Japanese-Armenian Friendship: A Personal Story That Began With a School Lesson on the Soviet Union

Japanese-Armenian Friendship: A Personal Story That Began With a School Lesson on the Soviet Union


Anna Muradyan

June 5, 2014

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Photo: Hideharu Nakajima, his wife Melanya, and their daughter Anahit

Hideharu Nakajima has been to Armenia many times, most recently to participate in a meeting of regional representatives tasked with coordinating events to commemorate the 100th anniversary of the Armenian Genocide.
However, his familiarity with Armenian culture and history dates back to the 1950s when in Japan, as a junior high school student, his class was studying the Soviet Union.
“I was placed in a group given the Caucasus,” he tells Hetq. “We studied the language, dress and culture of the region. That’s when I understood that Armenia had a very ancient culture.”
The young Nakajima was particularly interested in the Armenian alphabet. He says that at the time he knew nothing of the Armenian Genocide and was puzzled why the once large country of Armenia became so small.
The students used an encyclopedia called Tamagava, which each school had for their studies about the Soviet Union. They also had a geographical dictionary at their disposal. But that was their extent of his knowledge of Armenia. He learnt more when he studied the Roman Empire at high school.
“The name of Armenia kept cropping up especially linked with the Persian invasions. I found out that Mesopotamia and Armenia had huge empires at the time.”
Based on his scanty knowledge, Nakajima believed that Armenia was located in an area that was difficult to traverse due to climatic and other features. This opinion was especially formed on the basis of the complaints raised by the soldiers under the command of Lucius Licinius Lucullus, a politician of the late Roman Republic. The soldiers complained about the mountainous terrain and the sudden snow storms that hampered their military advances.
“I realized that I would have to visit Armenia one day.That day arrived in 1980 on a working trip to Rome with my director,” Nakajima says.
Nakajima, who has worked at a Japanese oil company ever since that time, says that the trip to Rome was via Moscow and that he asked his boss for the chance to visit Armenia on the return trip.
He spent two days in Armenia, visiting Etchmiatsin and being impressed with the architecture at St. Hripsimeh Church.
“The tufa stone is also used as architectural material in Japan. We have a green colored volcanic stone. I was particularly impressed by the changing hues of the buildings surrounding Lenin Square at different hours of the day due to the light. It was beautiful,” Nakajima says.
Nakajima tells me that he had read that Armenia was a land of rivers and mountains, both very important to the Japanese.
“My first visit spawned many thoughts about returning not only to Armenia, but the cities and towns of the Armenian Highlands, and to display it all back in Japan,” says Nakajima.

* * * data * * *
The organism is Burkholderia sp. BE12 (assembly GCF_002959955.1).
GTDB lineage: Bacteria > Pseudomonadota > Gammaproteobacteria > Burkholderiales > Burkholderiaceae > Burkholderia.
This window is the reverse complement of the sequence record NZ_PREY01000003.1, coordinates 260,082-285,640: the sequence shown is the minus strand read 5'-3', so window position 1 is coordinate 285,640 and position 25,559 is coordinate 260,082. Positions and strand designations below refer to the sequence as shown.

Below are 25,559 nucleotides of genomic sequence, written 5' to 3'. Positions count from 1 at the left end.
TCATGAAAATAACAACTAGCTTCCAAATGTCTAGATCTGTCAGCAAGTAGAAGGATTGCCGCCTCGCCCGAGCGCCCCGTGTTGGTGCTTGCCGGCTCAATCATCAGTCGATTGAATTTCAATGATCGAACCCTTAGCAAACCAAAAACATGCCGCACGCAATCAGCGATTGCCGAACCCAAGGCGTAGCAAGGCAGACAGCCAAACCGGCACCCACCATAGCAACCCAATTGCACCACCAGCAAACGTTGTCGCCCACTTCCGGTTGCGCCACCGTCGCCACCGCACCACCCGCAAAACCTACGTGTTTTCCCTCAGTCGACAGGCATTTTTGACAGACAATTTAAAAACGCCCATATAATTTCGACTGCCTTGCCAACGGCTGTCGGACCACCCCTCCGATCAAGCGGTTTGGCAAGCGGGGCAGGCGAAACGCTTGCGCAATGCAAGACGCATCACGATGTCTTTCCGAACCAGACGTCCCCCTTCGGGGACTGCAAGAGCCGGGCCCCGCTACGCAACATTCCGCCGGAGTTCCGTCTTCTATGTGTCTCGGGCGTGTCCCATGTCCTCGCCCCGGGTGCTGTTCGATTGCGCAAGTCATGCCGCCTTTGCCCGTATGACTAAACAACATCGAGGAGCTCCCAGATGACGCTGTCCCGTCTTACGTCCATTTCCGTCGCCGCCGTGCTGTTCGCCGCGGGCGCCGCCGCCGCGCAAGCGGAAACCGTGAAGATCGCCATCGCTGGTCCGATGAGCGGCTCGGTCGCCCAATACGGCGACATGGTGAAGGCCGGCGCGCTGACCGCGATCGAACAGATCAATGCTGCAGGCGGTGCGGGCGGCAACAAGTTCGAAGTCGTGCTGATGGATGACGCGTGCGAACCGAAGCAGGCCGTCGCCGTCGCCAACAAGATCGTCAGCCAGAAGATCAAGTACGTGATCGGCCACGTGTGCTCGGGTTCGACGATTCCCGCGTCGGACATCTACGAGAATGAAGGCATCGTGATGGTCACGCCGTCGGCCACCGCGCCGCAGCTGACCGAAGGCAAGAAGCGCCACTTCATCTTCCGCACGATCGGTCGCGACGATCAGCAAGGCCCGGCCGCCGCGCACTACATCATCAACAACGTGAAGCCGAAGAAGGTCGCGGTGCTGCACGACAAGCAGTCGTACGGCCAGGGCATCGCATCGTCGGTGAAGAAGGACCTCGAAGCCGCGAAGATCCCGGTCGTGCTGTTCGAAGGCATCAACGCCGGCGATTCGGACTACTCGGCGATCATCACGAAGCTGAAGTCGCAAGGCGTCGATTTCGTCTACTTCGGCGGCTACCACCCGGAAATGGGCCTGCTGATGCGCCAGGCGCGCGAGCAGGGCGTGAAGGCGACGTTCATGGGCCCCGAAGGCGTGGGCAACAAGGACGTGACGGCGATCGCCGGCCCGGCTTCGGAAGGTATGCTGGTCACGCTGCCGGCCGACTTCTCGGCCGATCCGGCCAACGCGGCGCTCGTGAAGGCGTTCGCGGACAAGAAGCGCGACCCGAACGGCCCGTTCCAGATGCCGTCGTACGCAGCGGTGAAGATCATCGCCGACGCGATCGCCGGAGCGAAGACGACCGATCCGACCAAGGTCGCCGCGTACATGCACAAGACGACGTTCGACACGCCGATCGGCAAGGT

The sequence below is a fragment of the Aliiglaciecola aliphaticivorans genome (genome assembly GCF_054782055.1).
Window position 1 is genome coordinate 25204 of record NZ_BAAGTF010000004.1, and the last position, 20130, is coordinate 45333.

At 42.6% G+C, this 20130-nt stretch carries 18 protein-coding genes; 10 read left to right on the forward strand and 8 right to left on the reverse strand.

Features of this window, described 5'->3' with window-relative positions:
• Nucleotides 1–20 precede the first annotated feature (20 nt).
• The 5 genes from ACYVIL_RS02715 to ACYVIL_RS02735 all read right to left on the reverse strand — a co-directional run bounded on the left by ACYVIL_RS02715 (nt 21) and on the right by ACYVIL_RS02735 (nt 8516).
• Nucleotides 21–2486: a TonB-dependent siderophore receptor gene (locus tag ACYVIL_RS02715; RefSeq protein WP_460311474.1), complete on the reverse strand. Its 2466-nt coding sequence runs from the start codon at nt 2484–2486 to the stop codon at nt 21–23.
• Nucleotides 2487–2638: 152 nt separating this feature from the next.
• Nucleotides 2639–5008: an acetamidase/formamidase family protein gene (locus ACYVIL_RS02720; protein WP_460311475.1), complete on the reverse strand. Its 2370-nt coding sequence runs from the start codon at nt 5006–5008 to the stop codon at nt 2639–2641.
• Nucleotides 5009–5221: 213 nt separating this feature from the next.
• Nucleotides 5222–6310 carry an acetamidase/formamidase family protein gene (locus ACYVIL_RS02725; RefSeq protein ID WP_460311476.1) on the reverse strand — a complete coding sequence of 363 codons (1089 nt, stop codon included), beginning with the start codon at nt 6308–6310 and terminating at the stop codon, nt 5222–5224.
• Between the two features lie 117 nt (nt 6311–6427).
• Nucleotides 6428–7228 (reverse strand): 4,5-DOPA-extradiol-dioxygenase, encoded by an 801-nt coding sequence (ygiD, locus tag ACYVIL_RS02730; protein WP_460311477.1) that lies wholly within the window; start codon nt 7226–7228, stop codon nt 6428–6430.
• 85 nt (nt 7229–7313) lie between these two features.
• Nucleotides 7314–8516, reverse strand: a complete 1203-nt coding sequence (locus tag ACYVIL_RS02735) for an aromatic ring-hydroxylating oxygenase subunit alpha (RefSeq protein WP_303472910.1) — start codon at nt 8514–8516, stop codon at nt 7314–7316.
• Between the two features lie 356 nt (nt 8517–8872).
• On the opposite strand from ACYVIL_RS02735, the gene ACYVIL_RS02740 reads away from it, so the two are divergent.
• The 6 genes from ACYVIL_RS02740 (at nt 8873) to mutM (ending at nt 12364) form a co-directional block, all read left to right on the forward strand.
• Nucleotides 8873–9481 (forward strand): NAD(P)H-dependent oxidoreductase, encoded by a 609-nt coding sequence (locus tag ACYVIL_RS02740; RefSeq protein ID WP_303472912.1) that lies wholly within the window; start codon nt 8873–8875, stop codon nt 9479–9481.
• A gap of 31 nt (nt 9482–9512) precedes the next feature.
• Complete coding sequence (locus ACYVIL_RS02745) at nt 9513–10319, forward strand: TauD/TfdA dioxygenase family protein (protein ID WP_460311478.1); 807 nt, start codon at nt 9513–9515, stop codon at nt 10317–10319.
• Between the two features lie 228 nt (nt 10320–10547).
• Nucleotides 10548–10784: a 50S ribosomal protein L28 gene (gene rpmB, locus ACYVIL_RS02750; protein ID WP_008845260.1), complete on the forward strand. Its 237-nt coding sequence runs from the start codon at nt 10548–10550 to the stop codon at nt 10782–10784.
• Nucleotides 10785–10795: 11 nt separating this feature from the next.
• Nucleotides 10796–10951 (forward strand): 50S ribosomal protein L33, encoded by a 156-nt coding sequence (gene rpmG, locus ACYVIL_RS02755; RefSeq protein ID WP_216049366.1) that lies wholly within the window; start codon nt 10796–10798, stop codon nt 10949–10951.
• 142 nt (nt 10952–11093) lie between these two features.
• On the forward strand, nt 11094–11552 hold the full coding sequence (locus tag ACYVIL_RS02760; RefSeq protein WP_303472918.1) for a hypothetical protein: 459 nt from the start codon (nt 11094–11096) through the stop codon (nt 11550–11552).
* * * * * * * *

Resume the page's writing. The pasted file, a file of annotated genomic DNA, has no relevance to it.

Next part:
During his trips to western Armenia, Nakajima has visited Kars, Igdir, Bayazid, Van, Bitlis, Moush and Kharpert.
Visiting Armenia in 1987, the academician Melik Ohandjanyan suggested to Nakajima that he visit the Sardarabat memorial complex. It was there that he first met Melanya Baghdasaryan, one of the tour guides who knew English, and who was to become his future wife.
“At the time I was studying the Russian Revolution, and by extension, Armenia. Melanya assisted me. We corresponded by mail and she sent me important material,” Nakajima says.
During a 1991 trip to Armenia Nakajima made a marriage proposal and the couple were wed the following year. Standing in as godfather was Melik Ohandjanyan.
While Nakajima has never learnt Armenian, his wife has learnt Japanese, thus bridging the language gap.
The couple has one daughter, Anahit. The girl, now twenty, speaks Armenian poorly. She quickly forgets what she learns on her visits to Armenia because the family speaks Japanese at home and there are so few Armenians in their home town of Tokyo.

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According to the Armenian Embassy in Japan, there are only fifty Armenians in the country, of which fifteen reside in Tokyo.
“Perhaps the reason is because Japan was a closed country until the end of the 19th century and it only had one open port of call,” says Nakajima.
The Japan-Armenian Friendship Association was created in 1991. It publishes two quarterly magazines in Japanese called Araks and Ararat.
Nakajima has authored three books on Armenia.

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“Due to the work of our group, the number of Japanese interested in Armenia and the Armenian culture has grown. Before the establishment of the Armenian Embassy in Japan, we were the only link between the two countries,” he says.
Nakajima now serves as the head of the regional committee gearing up for the 100th anniversary of the Armenian Genocide and works closely with the Ministry of Diaspora Affairs in Armenia.
A work entitled “Book of Facts” is scheduled to be published in Japan in 2015. It is based on the writings of U.S. Ambassador Henry Morgenthau and Wolfgang Gust’s book “The Armenian Genocide”.
Films will be shown at the memorial events in Japan. There will also be a talk about Diana Abgar, who served as the Ambassador of the First Armenian Republic to Japan.

the  material is taken from  http://hetq.am/eng/news/54987/japanese-armenian-friendship-a-personal-story-that-began-with-a-school-lesson-on-the-soviet-union.html#.U5BjBBs5tOk.facebook